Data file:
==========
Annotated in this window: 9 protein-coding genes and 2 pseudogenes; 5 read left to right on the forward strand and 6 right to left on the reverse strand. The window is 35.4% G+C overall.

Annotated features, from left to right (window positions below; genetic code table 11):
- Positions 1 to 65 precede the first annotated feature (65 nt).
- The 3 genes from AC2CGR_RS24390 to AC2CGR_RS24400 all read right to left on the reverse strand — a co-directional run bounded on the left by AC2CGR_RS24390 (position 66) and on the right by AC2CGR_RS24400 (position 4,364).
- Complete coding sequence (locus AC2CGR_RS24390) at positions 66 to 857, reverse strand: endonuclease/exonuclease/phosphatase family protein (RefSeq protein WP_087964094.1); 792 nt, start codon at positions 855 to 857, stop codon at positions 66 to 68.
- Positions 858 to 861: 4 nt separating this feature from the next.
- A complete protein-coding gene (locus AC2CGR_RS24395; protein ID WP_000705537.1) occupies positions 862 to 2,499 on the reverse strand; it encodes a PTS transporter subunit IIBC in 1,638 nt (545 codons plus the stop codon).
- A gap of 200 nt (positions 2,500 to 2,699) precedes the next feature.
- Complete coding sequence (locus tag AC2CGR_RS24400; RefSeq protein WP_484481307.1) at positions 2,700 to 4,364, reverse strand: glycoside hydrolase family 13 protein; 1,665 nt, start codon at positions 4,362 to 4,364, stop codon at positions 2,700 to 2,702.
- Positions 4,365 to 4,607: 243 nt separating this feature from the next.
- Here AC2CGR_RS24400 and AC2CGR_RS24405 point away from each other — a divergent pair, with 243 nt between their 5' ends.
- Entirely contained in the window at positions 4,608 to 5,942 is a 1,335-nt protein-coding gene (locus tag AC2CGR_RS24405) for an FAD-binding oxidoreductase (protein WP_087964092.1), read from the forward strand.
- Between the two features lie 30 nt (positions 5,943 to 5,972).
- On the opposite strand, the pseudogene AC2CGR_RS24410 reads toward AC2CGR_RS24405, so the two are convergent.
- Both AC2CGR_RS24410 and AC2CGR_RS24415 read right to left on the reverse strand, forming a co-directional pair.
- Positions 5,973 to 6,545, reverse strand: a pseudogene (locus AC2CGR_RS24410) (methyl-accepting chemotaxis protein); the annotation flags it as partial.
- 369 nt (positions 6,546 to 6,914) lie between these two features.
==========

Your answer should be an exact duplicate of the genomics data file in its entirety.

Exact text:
Annotated in this window: 9 protein-coding genes and 2 pseudogenes; 5 read left to right on the forward strand and 6 right to left on the reverse strand. The window is 35.4% G+C overall.

Annotated features, from left to right (window positions below; genetic code table 11):
- Positions 1 to 65 precede the first annotated feature (65 nt).
- The 3 genes from AC2CGR_RS24390 to AC2CGR_RS24400 all read right to left on the reverse strand — a co-directional run bounded on the left by AC2CGR_RS24390 (position 66) and on the right by AC2CGR_RS24400 (position 4,364).
- Complete coding sequence (locus AC2CGR_RS24390) at positions 66 to 857, reverse strand: endonuclease/exonuclease/phosphatase family protein (RefSeq protein WP_087964094.1); 792 nt, start codon at positions 855 to 857, stop codon at positions 66 to 68.
- Positions 858 to 861: 4 nt separating this feature from the next.
- A complete protein-coding gene (locus AC2CGR_RS24395; protein ID WP_000705537.1) occupies positions 862 to 2,499 on the reverse strand; it encodes a PTS transporter subunit IIBC in 1,638 nt (545 codons plus the stop codon).
- A gap of 200 nt (positions 2,500 to 2,699) precedes the next feature.
- Complete coding sequence (locus tag AC2CGR_RS24400; RefSeq protein WP_484481307.1) at positions 2,700 to 4,364, reverse strand: glycoside hydrolase family 13 protein; 1,665 nt, start codon at positions 4,362 to 4,364, stop codon at positions 2,700 to 2,702.
- Positions 4,365 to 4,607: 243 nt separating this feature from the next.
- Here AC2CGR_RS24400 and AC2CGR_RS24405 point away from each other — a divergent pair, with 243 nt between their 5' ends.
- Entirely contained in the window at positions 4,608 to 5,942 is a 1,335-nt protein-coding gene (locus tag AC2CGR_RS24405) for an FAD-binding oxidoreductase (protein WP_087964092.1), read from the forward strand.
- Between the two features lie 30 nt (positions 5,943 to 5,972).
- On the opposite strand, the pseudogene AC2CGR_RS24410 reads toward AC2CGR_RS24405, so the two are convergent.
- Both AC2CGR_RS24410 and AC2CGR_RS24415 read right to left on the reverse strand, forming a co-directional pair.
- Positions 5,973 to 6,545, reverse strand: a pseudogene (locus AC2CGR_RS24410) (methyl-accepting chemotaxis protein); the annotation flags it as partial.
- 369 nt (positions 6,546 to 6,914) lie between these two features.